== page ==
So, my conclusions are that i) the relatively greater drop in Unionist turnout is very marginal and more than accounted for by the East Belfast result alone; ii) we're now seeing a lower turnout from both Catholic and Protestant voters in the rural areas where a high turnout was once accepted as inevitable; and iii) voters, like commentators, will pay more attention if the race appears to be a close one.

Comments

( 11 comments — Leave a comment )
Mark McGregor
Oct. 31st, 2010 11:50 am (UTC)
Nicholas,

For the nationalist vote you have to factor in dissenting republicans who didn't stand for Westminster. The 2007 anti-policing dissident ticket would have brought the 'nationalist' vote to close to the 2005 Westminster vote.

Maybe the small group who have stopped supporting SF post 2005 onwards, that had a choice in 2007 didn't have any option in 2010?

This could also account for some of why SF strongholds saw the largest % drop - voter drift that didn't have an option?

Just a thought.
nwhyte
Oct. 31st, 2010 04:11 pm (UTC)
Mark,

The SF vote is down by less than 2,600 between the two elections so if they had contested South Belfast they would probably have posted a small absolute gain overall.

The seats that saw big drops in the SF vote were West Belfast (2639), Newry and Armagh (2108), Foyle (2079) and North Antrim (1003), all seats where pretty much everyone's vote fell, so I don't see evidence for exceptional behaviour from former SF voters.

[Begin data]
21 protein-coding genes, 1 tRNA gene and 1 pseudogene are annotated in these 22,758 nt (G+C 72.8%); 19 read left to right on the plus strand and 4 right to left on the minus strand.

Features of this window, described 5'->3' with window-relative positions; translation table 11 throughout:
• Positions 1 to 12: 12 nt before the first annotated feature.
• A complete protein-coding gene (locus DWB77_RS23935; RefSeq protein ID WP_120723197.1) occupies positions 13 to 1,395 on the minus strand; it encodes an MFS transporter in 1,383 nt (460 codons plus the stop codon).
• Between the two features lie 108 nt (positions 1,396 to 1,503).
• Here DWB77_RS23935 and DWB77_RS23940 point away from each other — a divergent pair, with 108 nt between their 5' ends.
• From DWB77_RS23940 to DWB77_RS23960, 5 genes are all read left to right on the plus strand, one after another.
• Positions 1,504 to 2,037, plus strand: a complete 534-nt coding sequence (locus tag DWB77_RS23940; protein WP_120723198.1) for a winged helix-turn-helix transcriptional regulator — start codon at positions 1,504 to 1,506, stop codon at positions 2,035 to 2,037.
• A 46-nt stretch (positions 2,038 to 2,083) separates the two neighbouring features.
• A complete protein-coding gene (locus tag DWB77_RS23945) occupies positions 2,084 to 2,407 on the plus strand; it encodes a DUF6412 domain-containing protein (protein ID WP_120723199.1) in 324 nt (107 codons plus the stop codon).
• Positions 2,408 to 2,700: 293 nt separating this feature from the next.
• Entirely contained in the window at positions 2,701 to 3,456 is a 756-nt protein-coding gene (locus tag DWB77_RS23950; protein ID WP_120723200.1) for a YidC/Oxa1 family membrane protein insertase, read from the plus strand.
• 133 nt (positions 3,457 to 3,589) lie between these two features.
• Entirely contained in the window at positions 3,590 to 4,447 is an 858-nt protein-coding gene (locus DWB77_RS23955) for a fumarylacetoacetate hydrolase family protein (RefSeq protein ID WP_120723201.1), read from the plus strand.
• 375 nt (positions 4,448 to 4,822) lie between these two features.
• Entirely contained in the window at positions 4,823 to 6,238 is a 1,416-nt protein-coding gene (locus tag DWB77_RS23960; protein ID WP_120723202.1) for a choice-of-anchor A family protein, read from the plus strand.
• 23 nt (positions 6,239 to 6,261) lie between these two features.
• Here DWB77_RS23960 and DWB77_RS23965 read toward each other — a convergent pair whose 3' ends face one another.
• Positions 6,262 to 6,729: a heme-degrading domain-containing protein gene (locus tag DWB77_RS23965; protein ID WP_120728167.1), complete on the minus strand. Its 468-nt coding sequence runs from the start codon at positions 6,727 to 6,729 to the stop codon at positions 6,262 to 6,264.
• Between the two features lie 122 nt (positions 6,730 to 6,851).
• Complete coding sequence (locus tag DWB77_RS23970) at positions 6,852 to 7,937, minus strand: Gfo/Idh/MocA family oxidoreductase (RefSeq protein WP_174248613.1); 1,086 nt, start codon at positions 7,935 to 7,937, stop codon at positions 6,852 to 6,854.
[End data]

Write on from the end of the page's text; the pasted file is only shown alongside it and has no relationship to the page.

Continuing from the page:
The seats where SF's vote rose most were North Belfast (2770), Fermanagh and South Tyrone (2666), West Tyrone (1140), South Antrim (962) and Upper Bann (923). They all also saw falls in support for all the other parties, with the exception of the UUP in West Tyrone and Alliance everywhere except South Antrim.

It's pretty clear that FST and North Belfast were being particularly targeted in SF's general strategy; West Tyrone had special circumstances owing to the Deeny factor; and the other two could reflect enhanced local activism (I know that there is wishful thinking about Westminster prospects in Upper Bann in the long term).

What I don't see is any drift away from SF as a result of the St Andrew's deal. Indeed, their core vote appears more solid than any other party's, comparing 2010 to 2005.
(Anonymous)
Nov. 3rd, 2010 03:21 pm (UTC)
upper bann
'wishful thinking' is not really accurate in describing SF's chances in future in upper bann.Its clear the seat will be their's in the future with the growth in the catholic population in the seat and the more evenly divided unionist vote.